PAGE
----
Anietie. ECOs (be they from Immigration or from teh FCO) are not illiterates. Most will be graduates, although a university degree does not necessarily confer wisdom!

Years ago I worked as an Immigration Official (I was never an ECO I no longer have anything whatsoever to do with this line of work at all, thankfully) and, at that time certainly, the Immigration Service had a strong "canteen culture". Part of the "culture" (I would call it something veru different) held that Nigerians or Ghanaians were liars.

It looks as if things have not changed much over the years.

Anonymous said...

Hi Jams,
Most of them are not graduates. The last time the FCO advertised for these jobs, they needed those with A levels.(I work in England, so I know.) I find it a bit insulting that they should send GCE holders to interview doctors and professors in Africa. I spent a fortune studying in England, so I value education. In this age, anyone who chooses to ignore a university education is an illiterate. A degree does confer wisdom. At the university, you not only learn in the classroom, but also in the halls of residence and the students' unions.

Anonymous said...

Eskis.. Mr. James.. can I get a visa to Germany? I claim to be an anthropologist...
Please do what you can,.. tanks...

Anonymous said...

Interesting blog. Personally,
it is our fault. Why do we want to go to London? Is Barbados not as clean? Then you wonder why...
Rebel jare... we do OUR thing... they can kiss our ass who are not beautiful...we rule..
much props to Molly Wood.
Miister Gaga Ekeh ..n
i.e. be 1-ned
PS: Mr. Jams.. why do you ressemble a friend I once knew who I no longer recognize in history?

LeftyHenry said...

hmm I never knew that this was an issue for writers. Good post.

jams o donnell said...

anietie the requirements are the minimum for the job. They are the same as the absolute minimum requirements for going to university (or they were way back when I went ro university).

Like you, I Value education. Sadly some fellow students did not seem take the opportunity to enrich themselves as they should.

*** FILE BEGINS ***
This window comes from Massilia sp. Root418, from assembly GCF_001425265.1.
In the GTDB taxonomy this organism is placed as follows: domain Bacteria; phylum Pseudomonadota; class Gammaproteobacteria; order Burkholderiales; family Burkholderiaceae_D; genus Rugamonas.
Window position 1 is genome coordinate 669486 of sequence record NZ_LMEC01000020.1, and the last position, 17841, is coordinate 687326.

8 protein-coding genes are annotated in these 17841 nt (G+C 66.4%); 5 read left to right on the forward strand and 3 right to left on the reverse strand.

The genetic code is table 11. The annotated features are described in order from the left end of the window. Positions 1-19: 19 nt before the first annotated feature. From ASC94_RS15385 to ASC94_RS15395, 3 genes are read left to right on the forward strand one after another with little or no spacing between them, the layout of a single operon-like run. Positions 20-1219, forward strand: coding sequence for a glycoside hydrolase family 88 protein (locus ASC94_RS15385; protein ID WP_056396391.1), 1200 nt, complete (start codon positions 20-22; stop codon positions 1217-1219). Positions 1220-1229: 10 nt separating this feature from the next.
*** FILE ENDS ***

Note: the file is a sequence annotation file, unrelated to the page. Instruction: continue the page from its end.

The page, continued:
Anonymous, perhaps our paths have crossed in the past...

I digress. The key issue for me is the attitude of the ECO. I do find it dismaying that things dont seem to have changed much since I left the Immigration Service.

Anonymous said...

I am avid reader of this web diary and have some comments on what have so far transpired about the visa and the writers. Firstly, i shall say of Mr. Gangans comments that it is insensitive to inscribe the reason as being that we are dirty as a Nigerian so that we do not get the visa to go to the clean places like London. Cleanliness has nothing to do with anything except godliness.. and what hath that to do with Poets who, after all, are worshiping Satan (go study your history of edgar alan poe...)and
then after that, I think that we should be more respectful of those who civilized us before complaining of not getting the kind of treatment we dserve for not choosing suya spice over gunpowerder. Never again!
Tunde Shongodo
aka (i.e. int he past)
Larry Wudwat

laspapi said...

Na wa, Words Body. It is the leadership of the country that has brought us to this pass. Where the Ofeimuns are accused of 'claiming'.

You know if you don't write in metres like WB Yeats, you cant 'claim' to be a writer.

The mentally-challenged creatures they place at the border-control points are there because our leaders betrayed us.

Frank Partisan said...